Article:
“Just a few years ago, Mei-Ann Chen was not well-known in the conducting world,” writes Janelle Gelfand in Sunday’s (3/17) Cincinnati Enquirer. “But a combination of tenacity and help from people who believed in her resulted in what she calls her ‘Cinderella story.’ … The Taiwan-born conductor made a big impression in Music Hall last season, when she stepped in on just a few days’ notice to lead Rimsky-Korsakov’s ‘Sheherazade’ with the Cincinnati Symphony Orchestra, and she did it from memory. Now the music director of the Memphis Symphony and the Chicago Sinfonietta, she will make her Chicago Symphony Orchestra debut in May. Chen returns to Cincinnati this week for a concert that includes a world premiere of ‘Poem from a Vanished Time’ by Zhou Tian, Jennifer Higdon’s ‘Concerto for Orchestra’ and Beethoven’s ‘Emperor’ Concerto with piano legend André Watts. She spoke from Memphis, where she is in her third year as music director of the Memphis Symphony.” Early on in her conducting career, Chen notes “I couldn’t get on the radar, and I didn’t have a manager. I had to go through a conducting program sponsored by the League of American Orchestras. In 2006, I won another competition.” That helped Chen get the audition with the Atlanta Symphony that led to her appointment as assistant conductor.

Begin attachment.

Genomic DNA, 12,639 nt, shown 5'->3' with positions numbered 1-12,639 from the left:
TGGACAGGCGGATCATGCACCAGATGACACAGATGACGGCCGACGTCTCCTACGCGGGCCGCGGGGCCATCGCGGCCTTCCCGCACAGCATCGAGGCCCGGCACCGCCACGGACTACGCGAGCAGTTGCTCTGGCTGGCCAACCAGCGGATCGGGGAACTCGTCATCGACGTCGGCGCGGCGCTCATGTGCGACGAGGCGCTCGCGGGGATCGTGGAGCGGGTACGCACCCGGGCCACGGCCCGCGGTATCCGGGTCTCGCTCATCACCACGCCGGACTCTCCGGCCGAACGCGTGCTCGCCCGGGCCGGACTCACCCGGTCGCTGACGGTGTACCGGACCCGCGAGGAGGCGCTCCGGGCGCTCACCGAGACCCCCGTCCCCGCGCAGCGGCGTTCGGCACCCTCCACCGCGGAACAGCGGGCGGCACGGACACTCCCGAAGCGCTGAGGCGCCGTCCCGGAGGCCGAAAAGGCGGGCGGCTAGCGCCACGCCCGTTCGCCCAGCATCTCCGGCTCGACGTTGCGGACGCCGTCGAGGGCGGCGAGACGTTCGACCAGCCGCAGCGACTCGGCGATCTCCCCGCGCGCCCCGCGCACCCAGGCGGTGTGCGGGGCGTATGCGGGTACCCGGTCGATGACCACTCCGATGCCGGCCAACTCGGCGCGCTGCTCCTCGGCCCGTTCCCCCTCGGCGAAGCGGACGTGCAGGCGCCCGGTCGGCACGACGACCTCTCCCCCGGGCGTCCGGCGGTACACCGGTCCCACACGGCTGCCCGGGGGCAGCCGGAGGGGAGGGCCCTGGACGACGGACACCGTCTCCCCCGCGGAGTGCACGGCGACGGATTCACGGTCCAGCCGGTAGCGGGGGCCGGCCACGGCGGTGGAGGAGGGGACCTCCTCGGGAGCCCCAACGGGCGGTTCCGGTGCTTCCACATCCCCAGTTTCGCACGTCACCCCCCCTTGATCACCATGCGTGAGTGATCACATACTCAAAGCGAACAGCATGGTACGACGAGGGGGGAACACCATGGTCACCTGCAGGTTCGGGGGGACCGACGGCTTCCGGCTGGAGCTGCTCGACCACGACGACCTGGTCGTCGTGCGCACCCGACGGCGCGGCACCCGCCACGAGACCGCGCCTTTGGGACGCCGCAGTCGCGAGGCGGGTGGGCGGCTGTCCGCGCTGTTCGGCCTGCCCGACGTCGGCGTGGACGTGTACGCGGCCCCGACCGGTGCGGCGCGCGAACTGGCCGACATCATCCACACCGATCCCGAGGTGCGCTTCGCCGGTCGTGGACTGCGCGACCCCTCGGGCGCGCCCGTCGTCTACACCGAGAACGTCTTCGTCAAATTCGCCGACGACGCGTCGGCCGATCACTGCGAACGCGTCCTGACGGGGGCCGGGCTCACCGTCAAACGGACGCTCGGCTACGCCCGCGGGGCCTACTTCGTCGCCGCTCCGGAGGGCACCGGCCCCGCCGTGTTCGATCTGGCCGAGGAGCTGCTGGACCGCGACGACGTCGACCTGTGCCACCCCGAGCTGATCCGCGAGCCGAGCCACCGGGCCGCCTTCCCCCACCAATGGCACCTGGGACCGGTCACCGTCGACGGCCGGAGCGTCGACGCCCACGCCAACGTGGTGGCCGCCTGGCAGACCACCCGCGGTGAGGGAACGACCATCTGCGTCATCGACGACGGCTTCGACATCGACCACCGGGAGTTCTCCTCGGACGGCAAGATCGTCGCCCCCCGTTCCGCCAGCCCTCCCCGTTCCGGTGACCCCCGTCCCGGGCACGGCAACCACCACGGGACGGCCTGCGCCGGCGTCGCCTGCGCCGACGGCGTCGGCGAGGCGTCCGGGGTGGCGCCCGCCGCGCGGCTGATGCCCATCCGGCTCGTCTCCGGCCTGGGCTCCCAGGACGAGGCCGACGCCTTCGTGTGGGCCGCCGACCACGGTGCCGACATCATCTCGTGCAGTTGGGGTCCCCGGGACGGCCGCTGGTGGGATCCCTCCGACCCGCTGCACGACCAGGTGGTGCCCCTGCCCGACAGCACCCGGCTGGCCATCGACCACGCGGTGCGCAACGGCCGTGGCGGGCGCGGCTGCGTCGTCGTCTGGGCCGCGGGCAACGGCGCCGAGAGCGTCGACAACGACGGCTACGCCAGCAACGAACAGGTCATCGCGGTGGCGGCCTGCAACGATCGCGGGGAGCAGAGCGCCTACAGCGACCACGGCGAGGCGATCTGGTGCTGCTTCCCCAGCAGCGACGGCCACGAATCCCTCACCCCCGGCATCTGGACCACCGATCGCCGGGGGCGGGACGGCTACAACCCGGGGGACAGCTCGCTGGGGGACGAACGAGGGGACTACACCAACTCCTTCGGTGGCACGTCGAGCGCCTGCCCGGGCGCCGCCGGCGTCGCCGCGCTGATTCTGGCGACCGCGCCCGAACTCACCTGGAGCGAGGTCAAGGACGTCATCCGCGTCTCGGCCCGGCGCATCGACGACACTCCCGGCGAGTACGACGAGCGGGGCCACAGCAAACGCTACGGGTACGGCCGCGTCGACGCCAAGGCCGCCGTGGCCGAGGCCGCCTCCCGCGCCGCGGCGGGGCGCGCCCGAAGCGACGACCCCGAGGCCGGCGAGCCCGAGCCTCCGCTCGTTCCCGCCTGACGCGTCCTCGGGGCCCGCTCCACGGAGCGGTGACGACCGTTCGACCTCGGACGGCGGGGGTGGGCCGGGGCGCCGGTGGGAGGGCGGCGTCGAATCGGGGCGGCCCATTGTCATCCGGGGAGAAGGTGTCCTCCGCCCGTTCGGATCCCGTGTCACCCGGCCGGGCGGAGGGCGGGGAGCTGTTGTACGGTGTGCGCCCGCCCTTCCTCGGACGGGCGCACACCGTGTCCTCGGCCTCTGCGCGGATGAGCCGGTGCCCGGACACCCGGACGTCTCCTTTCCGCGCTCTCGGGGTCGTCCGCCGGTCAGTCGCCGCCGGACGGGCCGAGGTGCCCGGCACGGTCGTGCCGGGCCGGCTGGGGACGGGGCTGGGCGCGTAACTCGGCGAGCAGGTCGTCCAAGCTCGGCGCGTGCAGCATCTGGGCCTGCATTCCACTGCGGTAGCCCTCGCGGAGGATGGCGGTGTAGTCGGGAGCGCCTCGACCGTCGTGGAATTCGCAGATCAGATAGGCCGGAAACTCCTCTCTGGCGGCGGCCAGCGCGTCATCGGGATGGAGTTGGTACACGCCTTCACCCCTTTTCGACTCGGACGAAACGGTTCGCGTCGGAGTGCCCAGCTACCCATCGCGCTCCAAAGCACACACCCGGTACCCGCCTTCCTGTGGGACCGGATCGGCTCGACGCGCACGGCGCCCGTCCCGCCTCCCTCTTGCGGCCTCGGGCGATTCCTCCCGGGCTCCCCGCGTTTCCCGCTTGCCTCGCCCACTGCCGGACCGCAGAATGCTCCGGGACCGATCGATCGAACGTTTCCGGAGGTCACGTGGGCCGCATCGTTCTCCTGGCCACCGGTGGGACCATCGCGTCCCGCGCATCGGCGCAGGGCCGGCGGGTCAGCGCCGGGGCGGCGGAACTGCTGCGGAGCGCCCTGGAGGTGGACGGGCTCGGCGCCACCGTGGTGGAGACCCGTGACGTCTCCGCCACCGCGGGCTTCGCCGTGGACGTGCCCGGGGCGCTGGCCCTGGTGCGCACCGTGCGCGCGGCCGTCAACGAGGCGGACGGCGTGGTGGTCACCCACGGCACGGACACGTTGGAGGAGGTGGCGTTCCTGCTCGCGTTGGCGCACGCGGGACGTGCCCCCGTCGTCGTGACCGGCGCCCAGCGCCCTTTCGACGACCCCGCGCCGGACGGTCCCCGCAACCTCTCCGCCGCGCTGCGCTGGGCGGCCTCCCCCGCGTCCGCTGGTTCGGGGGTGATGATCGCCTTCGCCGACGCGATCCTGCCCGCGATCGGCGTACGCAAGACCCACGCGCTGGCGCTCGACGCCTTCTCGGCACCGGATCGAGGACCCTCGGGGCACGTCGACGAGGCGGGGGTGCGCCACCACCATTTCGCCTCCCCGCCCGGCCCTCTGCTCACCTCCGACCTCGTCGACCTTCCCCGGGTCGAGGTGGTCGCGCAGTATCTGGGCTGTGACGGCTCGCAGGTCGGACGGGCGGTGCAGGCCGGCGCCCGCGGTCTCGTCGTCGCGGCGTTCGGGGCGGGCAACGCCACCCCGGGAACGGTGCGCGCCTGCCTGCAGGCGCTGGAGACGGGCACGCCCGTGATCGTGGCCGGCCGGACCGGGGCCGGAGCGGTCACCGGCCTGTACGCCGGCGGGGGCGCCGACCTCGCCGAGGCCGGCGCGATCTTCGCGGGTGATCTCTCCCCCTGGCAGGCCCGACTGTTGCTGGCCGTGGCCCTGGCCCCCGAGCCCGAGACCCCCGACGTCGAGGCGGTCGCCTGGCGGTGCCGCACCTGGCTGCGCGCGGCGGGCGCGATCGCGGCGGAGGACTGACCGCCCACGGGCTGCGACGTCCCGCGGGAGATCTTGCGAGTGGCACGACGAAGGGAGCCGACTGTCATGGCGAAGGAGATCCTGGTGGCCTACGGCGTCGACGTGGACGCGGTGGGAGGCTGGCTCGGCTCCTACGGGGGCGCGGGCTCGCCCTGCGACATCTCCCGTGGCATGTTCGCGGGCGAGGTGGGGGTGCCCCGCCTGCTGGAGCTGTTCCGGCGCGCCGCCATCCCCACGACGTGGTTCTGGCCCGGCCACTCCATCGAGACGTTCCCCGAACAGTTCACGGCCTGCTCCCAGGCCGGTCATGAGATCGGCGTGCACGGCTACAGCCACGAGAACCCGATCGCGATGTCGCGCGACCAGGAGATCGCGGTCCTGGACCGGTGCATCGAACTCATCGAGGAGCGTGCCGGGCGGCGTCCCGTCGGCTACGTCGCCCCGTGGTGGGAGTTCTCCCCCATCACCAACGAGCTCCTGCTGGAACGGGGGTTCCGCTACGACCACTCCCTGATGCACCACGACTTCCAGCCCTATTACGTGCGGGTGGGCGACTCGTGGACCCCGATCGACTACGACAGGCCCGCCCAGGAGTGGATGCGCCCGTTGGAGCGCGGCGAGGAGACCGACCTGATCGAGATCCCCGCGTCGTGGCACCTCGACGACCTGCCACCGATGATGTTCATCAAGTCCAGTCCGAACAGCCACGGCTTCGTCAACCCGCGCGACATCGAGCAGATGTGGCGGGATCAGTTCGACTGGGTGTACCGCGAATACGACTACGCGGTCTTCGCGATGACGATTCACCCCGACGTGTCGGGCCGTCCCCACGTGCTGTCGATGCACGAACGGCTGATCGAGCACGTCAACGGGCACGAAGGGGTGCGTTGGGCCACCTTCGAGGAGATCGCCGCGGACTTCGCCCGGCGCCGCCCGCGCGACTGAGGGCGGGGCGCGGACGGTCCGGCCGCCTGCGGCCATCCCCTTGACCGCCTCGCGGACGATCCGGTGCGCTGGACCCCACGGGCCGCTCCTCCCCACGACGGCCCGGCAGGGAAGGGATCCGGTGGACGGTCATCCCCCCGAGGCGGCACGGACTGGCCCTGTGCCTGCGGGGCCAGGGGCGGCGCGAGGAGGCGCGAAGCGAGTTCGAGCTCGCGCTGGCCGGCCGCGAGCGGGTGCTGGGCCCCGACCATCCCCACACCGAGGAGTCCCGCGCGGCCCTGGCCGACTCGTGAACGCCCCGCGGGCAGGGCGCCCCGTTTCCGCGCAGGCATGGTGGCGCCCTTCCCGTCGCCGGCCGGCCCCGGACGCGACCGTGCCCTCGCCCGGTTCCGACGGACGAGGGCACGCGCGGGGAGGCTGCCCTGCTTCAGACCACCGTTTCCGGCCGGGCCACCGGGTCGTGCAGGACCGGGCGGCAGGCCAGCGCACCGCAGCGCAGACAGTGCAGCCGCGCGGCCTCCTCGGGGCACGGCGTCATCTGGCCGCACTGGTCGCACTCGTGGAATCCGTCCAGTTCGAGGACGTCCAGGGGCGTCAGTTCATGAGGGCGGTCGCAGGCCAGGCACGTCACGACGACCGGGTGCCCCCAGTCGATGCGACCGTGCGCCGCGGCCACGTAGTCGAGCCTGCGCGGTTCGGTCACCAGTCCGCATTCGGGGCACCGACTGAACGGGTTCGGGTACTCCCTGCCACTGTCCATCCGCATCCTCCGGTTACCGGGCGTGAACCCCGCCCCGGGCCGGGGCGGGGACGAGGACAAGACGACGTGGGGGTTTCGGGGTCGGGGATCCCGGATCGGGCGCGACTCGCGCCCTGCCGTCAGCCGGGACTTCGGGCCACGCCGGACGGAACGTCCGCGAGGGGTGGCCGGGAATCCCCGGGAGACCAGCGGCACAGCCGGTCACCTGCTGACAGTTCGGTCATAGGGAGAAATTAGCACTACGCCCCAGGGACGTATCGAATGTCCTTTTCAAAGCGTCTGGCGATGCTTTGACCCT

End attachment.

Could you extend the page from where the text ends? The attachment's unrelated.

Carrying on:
Posted March 18, 2013